The Image of God and the Wonder of Language

So God created man in his own image, 
in the image of God he created him; 
male and female he created them. (Genesis 1:27 ESV) 

Human language is a stunning mystery. There are over 6,000 surviving languages in the world. Yet not one of these natural languages emerged through a process of careful planning and human creation. They simply emerged in an act of collective unconscious (re)creation, complete with complex rules of grammar and diverse and nuanced vocabulary. How in the world did that happen without any planning?

In tribal Melanesia (where I grew up), there are hundreds of unique tribal languages, some so difficult it is said that no one over forty years of age can learn them. Many of these tribes were living in stone age conditions until the mid-20th century. Yet the complexity and beauty of these tribal languages developed nonetheless, making Melanesia the most linguistically diverse part of the planet. It’s almost as if the creative impulse in these tribes, foiled to some extant by the lack of basic technologies, couldn’t help but overflow somewhere else. The result was a linguistic environment just as rich and diverse as the thousands of plant and animal species in the surrounding rain forest.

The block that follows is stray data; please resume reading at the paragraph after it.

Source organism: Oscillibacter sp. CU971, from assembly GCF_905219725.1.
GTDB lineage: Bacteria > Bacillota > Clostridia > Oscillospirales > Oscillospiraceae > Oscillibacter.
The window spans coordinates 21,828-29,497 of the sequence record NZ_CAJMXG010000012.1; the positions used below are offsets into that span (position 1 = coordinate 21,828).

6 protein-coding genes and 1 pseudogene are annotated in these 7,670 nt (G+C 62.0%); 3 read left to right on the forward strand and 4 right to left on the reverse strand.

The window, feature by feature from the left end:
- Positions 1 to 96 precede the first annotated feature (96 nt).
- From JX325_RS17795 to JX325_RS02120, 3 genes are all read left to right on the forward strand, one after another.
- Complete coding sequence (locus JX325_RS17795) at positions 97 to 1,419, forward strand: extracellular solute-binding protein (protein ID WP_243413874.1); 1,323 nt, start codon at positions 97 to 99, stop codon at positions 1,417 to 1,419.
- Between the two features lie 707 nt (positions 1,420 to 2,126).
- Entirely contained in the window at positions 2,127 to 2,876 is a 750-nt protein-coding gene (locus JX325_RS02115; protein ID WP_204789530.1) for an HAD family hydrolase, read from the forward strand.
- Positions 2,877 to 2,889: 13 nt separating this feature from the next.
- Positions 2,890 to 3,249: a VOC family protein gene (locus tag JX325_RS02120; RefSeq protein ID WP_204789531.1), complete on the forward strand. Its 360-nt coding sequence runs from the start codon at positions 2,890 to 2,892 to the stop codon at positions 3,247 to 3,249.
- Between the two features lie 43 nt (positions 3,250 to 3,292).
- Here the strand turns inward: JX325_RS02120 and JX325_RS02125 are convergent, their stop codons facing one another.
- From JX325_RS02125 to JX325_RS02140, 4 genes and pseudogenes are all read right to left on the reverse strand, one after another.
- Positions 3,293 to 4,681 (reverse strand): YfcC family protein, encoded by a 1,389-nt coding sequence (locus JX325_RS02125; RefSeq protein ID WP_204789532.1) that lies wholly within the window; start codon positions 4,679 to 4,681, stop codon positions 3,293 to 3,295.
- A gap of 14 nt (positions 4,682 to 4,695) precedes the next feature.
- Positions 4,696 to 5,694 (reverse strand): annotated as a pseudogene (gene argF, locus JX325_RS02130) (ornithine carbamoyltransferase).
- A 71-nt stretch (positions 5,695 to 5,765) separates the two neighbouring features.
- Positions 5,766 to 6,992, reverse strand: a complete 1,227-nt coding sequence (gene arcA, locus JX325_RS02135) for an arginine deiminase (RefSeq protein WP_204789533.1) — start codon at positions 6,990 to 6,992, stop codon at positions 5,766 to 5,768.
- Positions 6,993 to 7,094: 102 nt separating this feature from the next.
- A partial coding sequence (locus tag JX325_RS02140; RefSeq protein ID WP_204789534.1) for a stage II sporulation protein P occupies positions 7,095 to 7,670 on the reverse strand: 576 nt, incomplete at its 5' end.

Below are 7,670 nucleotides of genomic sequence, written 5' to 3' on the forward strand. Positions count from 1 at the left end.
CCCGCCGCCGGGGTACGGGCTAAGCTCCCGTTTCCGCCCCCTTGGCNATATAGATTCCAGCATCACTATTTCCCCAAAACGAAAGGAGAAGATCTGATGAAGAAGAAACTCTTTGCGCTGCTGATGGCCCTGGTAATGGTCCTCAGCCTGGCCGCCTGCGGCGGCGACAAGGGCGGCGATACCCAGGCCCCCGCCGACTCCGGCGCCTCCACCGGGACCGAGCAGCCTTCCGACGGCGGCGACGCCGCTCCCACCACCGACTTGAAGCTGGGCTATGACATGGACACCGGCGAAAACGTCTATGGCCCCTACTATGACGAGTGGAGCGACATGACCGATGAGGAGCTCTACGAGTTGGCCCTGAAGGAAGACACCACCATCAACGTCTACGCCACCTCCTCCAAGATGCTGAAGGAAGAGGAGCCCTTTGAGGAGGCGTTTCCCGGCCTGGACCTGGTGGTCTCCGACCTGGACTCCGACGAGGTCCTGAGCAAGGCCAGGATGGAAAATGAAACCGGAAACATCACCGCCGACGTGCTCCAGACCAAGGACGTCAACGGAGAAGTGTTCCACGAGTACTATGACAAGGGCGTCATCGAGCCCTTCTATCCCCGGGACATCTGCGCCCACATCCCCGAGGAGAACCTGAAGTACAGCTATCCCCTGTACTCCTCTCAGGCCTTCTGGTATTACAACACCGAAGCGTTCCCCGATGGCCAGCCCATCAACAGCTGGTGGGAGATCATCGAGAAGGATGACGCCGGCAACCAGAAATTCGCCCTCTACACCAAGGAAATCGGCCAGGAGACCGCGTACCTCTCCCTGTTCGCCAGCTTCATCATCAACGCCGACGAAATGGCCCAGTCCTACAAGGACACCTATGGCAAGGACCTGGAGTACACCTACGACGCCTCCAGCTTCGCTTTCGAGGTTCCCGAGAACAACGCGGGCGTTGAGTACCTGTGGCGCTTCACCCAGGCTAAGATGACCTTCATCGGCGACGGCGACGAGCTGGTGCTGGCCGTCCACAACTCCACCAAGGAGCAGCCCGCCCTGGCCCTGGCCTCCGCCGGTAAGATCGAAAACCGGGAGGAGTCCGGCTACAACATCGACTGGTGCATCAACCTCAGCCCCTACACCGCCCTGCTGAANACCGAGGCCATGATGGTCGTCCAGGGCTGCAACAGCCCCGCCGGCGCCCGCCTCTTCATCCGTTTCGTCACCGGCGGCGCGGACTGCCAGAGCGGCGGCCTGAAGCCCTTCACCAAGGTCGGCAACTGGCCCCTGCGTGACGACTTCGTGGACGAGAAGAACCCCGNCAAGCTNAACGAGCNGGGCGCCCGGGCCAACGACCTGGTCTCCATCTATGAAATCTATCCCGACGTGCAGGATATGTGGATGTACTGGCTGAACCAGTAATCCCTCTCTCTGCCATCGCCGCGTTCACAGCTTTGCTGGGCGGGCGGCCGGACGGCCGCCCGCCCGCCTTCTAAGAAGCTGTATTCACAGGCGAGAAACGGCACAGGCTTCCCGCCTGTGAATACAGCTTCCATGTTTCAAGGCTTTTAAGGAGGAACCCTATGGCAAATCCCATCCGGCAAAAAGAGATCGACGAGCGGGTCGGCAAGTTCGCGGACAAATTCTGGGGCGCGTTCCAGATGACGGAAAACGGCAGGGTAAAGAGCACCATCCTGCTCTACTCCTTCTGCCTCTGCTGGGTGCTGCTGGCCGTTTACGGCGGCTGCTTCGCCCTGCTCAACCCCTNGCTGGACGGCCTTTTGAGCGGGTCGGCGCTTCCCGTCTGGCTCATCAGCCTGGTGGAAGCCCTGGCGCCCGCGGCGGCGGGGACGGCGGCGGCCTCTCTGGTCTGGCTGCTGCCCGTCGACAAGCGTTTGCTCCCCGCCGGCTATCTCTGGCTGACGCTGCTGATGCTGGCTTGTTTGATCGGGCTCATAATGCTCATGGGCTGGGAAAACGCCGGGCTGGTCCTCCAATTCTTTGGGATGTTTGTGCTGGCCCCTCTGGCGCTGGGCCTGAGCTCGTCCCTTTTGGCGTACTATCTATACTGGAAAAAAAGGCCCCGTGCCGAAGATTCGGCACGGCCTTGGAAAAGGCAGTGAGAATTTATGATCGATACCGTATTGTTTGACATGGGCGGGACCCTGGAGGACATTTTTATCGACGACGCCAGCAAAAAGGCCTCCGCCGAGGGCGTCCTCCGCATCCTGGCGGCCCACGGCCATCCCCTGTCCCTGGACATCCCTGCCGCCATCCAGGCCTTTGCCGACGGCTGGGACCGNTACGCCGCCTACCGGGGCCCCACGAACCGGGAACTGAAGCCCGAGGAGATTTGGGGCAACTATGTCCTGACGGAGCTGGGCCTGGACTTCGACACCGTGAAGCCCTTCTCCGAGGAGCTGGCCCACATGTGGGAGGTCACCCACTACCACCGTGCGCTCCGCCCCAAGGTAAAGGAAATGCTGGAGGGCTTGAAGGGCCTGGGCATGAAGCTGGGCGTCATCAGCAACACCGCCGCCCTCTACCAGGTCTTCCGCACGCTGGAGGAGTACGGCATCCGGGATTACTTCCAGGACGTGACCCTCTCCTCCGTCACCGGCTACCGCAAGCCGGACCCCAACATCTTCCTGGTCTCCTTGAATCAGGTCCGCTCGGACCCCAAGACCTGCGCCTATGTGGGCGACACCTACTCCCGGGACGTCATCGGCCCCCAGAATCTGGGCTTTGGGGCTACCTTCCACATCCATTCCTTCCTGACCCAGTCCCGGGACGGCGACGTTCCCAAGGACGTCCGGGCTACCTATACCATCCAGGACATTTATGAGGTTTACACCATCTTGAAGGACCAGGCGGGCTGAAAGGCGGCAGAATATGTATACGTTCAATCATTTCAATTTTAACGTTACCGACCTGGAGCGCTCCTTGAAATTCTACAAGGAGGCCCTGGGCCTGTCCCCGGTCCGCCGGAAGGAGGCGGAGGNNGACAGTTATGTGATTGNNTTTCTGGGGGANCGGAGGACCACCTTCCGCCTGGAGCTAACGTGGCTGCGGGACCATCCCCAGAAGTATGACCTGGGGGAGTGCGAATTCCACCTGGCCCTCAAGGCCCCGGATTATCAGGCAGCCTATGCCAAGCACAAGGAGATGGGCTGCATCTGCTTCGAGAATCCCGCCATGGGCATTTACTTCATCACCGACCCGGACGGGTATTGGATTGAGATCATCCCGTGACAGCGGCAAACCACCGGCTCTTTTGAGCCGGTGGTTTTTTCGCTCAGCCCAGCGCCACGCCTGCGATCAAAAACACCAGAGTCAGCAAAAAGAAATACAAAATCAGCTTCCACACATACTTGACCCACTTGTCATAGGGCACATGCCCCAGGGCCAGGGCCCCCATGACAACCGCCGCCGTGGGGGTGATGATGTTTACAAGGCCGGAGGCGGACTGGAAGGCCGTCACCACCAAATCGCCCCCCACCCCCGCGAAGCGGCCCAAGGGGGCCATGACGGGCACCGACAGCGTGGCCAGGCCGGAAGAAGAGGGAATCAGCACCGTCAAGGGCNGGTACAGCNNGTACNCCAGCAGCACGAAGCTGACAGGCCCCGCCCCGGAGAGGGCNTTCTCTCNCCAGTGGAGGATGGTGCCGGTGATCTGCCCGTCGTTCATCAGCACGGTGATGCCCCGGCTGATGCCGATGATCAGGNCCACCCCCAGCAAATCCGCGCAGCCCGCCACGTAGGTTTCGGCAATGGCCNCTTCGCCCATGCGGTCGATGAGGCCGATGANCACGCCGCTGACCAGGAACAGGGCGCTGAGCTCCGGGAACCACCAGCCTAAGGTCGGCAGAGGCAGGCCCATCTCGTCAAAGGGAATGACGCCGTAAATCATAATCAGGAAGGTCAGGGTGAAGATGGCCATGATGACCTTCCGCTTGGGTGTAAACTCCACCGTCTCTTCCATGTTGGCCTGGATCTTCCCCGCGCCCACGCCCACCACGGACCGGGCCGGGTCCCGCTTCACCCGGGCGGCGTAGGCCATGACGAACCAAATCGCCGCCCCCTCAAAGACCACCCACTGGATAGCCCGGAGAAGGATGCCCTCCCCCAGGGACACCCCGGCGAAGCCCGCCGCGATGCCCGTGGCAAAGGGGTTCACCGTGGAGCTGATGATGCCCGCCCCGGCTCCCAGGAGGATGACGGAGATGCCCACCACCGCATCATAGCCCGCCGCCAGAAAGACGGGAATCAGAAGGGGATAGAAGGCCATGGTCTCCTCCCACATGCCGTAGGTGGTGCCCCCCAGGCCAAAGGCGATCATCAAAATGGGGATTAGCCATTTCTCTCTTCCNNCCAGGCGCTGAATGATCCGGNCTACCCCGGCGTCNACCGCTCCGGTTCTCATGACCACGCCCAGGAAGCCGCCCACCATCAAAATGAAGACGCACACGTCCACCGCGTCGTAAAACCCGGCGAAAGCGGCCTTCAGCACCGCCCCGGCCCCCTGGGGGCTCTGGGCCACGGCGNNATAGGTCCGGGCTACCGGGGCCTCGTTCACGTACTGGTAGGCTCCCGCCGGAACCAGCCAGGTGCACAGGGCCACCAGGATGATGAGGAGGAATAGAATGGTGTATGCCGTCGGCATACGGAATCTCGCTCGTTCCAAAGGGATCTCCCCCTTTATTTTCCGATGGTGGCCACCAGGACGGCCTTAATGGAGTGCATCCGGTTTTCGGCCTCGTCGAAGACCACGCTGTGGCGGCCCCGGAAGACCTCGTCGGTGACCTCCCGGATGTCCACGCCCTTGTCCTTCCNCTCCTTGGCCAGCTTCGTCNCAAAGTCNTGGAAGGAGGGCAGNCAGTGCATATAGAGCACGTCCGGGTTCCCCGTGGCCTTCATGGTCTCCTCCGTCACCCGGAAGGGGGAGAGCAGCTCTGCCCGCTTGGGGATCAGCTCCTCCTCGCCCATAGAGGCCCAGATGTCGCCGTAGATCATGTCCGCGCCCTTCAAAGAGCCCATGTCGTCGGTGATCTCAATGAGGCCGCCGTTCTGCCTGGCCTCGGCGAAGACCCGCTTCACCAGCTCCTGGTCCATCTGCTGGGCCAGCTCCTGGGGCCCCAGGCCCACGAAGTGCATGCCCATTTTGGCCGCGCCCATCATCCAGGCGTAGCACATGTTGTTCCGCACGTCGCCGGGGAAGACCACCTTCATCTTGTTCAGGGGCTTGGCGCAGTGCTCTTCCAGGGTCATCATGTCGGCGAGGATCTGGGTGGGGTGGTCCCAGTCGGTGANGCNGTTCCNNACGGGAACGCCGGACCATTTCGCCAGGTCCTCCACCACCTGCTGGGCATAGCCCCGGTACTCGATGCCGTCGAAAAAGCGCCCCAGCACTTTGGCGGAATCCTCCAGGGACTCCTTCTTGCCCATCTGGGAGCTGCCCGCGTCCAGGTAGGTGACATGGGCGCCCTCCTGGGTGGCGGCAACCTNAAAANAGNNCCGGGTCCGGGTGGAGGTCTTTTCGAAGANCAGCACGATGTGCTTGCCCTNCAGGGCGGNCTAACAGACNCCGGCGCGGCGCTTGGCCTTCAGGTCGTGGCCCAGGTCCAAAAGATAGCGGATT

Human beings seem to be hardwired to create and hardwired to speak. It’s so deep within our nature that we can’t help it. Entire languages and dialects are born on accident. They continue to change and develop over time with a will of their own, shifting and morphing in spite of most heartfelt protestations of the proverbial grammar nazis. Dictionaries and grammar books try in vain to communicate what “proper” language is, but all they do is provide a snapshot of the never-ending human recreation of language. Once a language is formalized and written, it may result in a slower pace of change, but it does not stop the process of language change. Nothing in this world seems able to stop it.

What is to account for this great mystery of human language? I believe our ability to collectively and unintentionally create thousands of languages must be rooted in our own creation in the image of God. What exactly this means has been a topic of great theological debate throughout the centuries. Does the image of God primarily refer to dominion over nature, relational ability between humans, the possession of a soul, the way ancient near eastern kings set up images of themselves in territories under their rule? While much of this is likely, it does seem that language, the ability to speak and understand speech, is one core part of being made in the image of God.

We believe in a trinitarian God, that he is one God in three eternal persons. This means that there has been relationship and indeed, communication between the members of the Trinity for all of eternity. This is so central to God’s identity that one member of the Trinity is named the Word. This same God spoke creation into existence, then spoke to his creatures and gave humans the ability to speak back. He later sent his revelation into the world in the form of inspired written words – in three human languages (Hebrew, Aramaic, Greek) with loan words from a bunch of others (like paradise which come from Old Persian).